Hope on Lafayette
Company: DeMaria Design, Steelblox & R&S Tavares Associates
Location: Los Angeles, California
Gross Size of Project: 9600 Square Feet
Days to Complete: 425
“People are meant to be loved & things are meant to be used”. - Matthew Kelly
Too often the opposite of this is true & while container modules have sprouted a new branch on the Architecture tree, the focus of this project is about PEOPLE, not Architecture – Architecture & modular solutions are a means to an end.
A courtyard parti is the ordering principle of this single story village. Nestled on one of LA's most prominent boulevards, it provides a safe haven for those who’ve experienced the brutalities of life on the streets/sleeping on concrete sidewalks. The courtyard is lined with portraits of largely unknown local heroes - prominently integrated into the building architecture - 9’ tall images, along with a 4-story “HOPE Tower” - each celebrating “ordinary people doing extraordinary things”. The ultimate goal of the project is to serve as a springboard for each resident, a conduit for their re-insertion into Los Angeles as self-sustaining and productive members of society.
Technical Innovation & Sustainability
The challenges inherent to Homeless Housing design and construction have pushed budgets and schedules to the brink and this hybrid cargo container-based structural system evolved into a heavy gauge steel modular building system. Outfitted with all MEP & interior/exterior finishes in the factory, this time saving, budget reducing solution was fabricated, State of California HCD inspected and then shipped from Shanghai, China, Composed of HCD approved modules - 45’ long, 10’-6” tall, 8’-0” wide - it is a heavy gauge steel w/ fiber cement flooring and all plumbing, electrical, mechanical and finishes installed prior to shipping - a comprehensive volumetric solution that's fire, mold, termite & seismic/earthquake resistant. The modules are ASTM Steel and fully International/National Building Code compliant and equipped with non-VOC & ceramic based insulating paint, low flow plumbing fixtures, LED lighting, and exceeds Title 24 Energy requirements.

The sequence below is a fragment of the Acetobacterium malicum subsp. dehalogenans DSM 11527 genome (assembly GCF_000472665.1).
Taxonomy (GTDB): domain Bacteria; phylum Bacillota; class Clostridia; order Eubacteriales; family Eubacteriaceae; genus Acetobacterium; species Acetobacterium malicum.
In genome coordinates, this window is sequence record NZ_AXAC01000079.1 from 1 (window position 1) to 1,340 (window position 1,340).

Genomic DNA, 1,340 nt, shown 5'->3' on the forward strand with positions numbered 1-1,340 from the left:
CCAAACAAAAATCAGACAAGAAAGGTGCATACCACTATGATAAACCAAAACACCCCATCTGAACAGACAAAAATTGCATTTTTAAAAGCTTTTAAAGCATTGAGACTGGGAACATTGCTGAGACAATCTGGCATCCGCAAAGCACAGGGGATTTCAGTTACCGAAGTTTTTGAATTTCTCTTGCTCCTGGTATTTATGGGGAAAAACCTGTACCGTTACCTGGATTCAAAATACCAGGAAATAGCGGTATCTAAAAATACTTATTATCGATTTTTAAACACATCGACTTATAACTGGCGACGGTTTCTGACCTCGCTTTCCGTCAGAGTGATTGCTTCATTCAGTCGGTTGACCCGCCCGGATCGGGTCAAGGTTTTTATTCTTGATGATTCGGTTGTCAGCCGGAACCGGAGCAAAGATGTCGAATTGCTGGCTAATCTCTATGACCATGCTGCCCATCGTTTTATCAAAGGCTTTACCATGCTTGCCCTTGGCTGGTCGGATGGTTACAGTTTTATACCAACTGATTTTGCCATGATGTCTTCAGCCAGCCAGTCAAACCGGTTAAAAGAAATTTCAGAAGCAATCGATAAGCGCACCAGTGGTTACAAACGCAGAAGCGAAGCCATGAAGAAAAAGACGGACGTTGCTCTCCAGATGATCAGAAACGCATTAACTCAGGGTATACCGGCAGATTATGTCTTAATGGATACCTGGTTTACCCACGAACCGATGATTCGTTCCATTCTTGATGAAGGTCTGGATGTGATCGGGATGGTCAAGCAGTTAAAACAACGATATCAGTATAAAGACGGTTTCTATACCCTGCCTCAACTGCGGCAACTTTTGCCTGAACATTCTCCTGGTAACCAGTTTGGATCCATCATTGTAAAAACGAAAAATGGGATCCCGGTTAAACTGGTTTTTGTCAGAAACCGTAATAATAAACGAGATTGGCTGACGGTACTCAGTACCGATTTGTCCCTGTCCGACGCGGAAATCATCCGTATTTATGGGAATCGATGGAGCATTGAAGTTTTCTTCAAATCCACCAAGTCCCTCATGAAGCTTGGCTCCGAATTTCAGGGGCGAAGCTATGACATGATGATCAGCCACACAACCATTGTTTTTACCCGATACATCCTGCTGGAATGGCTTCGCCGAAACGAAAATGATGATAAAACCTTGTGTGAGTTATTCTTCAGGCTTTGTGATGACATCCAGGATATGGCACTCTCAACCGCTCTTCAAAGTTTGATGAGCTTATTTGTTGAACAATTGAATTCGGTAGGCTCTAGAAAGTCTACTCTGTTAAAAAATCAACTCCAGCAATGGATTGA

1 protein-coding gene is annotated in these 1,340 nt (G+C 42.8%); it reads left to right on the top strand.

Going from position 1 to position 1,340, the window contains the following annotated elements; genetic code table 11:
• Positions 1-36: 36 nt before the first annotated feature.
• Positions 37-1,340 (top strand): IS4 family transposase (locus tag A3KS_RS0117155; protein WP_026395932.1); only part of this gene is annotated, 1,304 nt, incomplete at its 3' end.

Priced at 20% less than traditional construction, the modules were finished/inspected/transported/craned into place at the site. The City of Los Angeles required a design solution that was easily relocatable and the hybrid modules were perfectly suited to this need. Relocating the structure to another location within the City of LA was part of the design program - a solution required the structure to be relocated without the need to create an entirely new building. This strategy prompted LA Mayor Garcetti's Bridge Housing Program to embrace a modular solution and to move away from traditional design/constructed methods. The buildings are designed to be easily dismantled, & portions of the hardscape, including porous concrete pavers, were designed for removal/re-use at another project location in the future. Planting is indigenous/drought tolerant plants, hedges & ground cover - complete with resident gardening area, pet run area and an outdoor socializing pavilion.